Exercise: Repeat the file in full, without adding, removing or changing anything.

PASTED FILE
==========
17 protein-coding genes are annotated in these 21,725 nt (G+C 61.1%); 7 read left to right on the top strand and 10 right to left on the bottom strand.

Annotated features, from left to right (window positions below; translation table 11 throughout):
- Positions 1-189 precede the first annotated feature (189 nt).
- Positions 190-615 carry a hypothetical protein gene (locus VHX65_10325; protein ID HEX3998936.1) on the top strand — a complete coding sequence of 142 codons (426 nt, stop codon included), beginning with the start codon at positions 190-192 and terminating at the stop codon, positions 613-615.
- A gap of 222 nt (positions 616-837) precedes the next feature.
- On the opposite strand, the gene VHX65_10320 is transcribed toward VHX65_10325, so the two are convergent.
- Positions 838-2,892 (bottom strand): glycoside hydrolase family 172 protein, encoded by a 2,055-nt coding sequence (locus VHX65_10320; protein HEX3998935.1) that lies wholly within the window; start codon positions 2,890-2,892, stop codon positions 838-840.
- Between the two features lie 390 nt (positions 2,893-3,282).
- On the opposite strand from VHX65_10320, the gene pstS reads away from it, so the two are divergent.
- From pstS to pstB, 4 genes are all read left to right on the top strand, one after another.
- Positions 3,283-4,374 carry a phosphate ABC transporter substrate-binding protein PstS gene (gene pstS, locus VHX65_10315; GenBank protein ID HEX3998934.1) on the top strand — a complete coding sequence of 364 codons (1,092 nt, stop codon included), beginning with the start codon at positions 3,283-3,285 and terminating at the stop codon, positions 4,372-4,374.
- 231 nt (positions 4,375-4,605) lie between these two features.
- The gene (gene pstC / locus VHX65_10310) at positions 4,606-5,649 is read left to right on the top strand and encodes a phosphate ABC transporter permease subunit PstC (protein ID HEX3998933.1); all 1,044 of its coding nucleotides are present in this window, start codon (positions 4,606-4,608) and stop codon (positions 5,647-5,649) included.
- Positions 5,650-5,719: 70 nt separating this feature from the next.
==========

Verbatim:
17 protein-coding genes are annotated in these 21,725 nt (G+C 61.1%); 7 read left to right on the top strand and 10 right to left on the bottom strand.

Annotated features, from left to right (window positions below; translation table 11 throughout):
- Positions 1-189 precede the first annotated feature (189 nt).
- Positions 190-615 carry a hypothetical protein gene (locus VHX65_10325; protein ID HEX3998936.1) on the top strand — a complete coding sequence of 142 codons (426 nt, stop codon included), beginning with the start codon at positions 190-192 and terminating at the stop codon, positions 613-615.
- A gap of 222 nt (positions 616-837) precedes the next feature.
- On the opposite strand, the gene VHX65_10320 is transcribed toward VHX65_10325, so the two are convergent.
- Positions 838-2,892 (bottom strand): glycoside hydrolase family 172 protein, encoded by a 2,055-nt coding sequence (locus VHX65_10320; protein HEX3998935.1) that lies wholly within the window; start codon positions 2,890-2,892, stop codon positions 838-840.
- Between the two features lie 390 nt (positions 2,893-3,282).
- On the opposite strand from VHX65_10320, the gene pstS reads away from it, so the two are divergent.
- From pstS to pstB, 4 genes are all read left to right on the top strand, one after another.
- Positions 3,283-4,374 carry a phosphate ABC transporter substrate-binding protein PstS gene (gene pstS, locus VHX65_10315; GenBank protein ID HEX3998934.1) on the top strand — a complete coding sequence of 364 codons (1,092 nt, stop codon included), beginning with the start codon at positions 3,283-3,285 and terminating at the stop codon, positions 4,372-4,374.
- 231 nt (positions 4,375-4,605) lie between these two features.
- The gene (gene pstC / locus VHX65_10310) at positions 4,606-5,649 is read left to right on the top strand and encodes a phosphate ABC transporter permease subunit PstC (protein ID HEX3998933.1); all 1,044 of its coding nucleotides are present in this window, start codon (positions 4,606-4,608) and stop codon (positions 5,647-5,649) included.
- Positions 5,650-5,719: 70 nt separating this feature from the next.